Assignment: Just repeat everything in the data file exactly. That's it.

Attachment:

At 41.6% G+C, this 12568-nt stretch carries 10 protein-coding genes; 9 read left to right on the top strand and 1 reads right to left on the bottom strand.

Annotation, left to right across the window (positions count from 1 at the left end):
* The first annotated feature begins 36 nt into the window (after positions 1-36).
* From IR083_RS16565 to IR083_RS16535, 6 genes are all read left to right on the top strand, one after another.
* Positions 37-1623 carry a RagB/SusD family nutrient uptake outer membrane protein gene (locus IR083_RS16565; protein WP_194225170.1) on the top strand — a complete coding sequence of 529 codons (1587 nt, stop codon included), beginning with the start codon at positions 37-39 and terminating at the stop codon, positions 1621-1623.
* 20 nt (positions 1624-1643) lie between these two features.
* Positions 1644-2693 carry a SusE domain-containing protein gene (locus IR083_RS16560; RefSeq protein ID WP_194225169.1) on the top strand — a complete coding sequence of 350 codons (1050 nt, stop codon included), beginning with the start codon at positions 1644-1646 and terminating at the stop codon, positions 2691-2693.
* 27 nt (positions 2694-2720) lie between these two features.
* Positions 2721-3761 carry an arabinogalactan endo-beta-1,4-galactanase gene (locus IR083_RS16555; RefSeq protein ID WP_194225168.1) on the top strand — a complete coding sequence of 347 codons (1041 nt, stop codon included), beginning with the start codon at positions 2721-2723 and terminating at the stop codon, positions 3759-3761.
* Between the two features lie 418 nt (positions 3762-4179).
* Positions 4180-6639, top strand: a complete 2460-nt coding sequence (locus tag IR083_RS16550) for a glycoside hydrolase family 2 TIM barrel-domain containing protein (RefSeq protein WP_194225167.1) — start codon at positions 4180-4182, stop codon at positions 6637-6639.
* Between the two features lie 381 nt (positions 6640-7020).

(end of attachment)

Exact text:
At 41.6% G+C, this 12568-nt stretch carries 10 protein-coding genes; 9 read left to right on the top strand and 1 reads right to left on the bottom strand.

Annotation, left to right across the window (positions count from 1 at the left end):
* The first annotated feature begins 36 nt into the window (after positions 1-36).
* From IR083_RS16565 to IR083_RS16535, 6 genes are all read left to right on the top strand, one after another.
* Positions 37-1623 carry a RagB/SusD family nutrient uptake outer membrane protein gene (locus IR083_RS16565; protein WP_194225170.1) on the top strand — a complete coding sequence of 529 codons (1587 nt, stop codon included), beginning with the start codon at positions 37-39 and terminating at the stop codon, positions 1621-1623.
* 20 nt (positions 1624-1643) lie between these two features.
* Positions 1644-2693 carry a SusE domain-containing protein gene (locus IR083_RS16560; RefSeq protein ID WP_194225169.1) on the top strand — a complete coding sequence of 350 codons (1050 nt, stop codon included), beginning with the start codon at positions 1644-1646 and terminating at the stop codon, positions 2691-2693.
* 27 nt (positions 2694-2720) lie between these two features.
* Positions 2721-3761 carry an arabinogalactan endo-beta-1,4-galactanase gene (locus IR083_RS16555; RefSeq protein ID WP_194225168.1) on the top strand — a complete coding sequence of 347 codons (1041 nt, stop codon included), beginning with the start codon at positions 2721-2723 and terminating at the stop codon, positions 3759-3761.
* Between the two features lie 418 nt (positions 3762-4179).
* Positions 4180-6639, top strand: a complete 2460-nt coding sequence (locus tag IR083_RS16550) for a glycoside hydrolase family 2 TIM barrel-domain containing protein (RefSeq protein WP_194225167.1) — start codon at positions 4180-4182, stop codon at positions 6637-6639.
* Between the two features lie 381 nt (positions 6640-7020).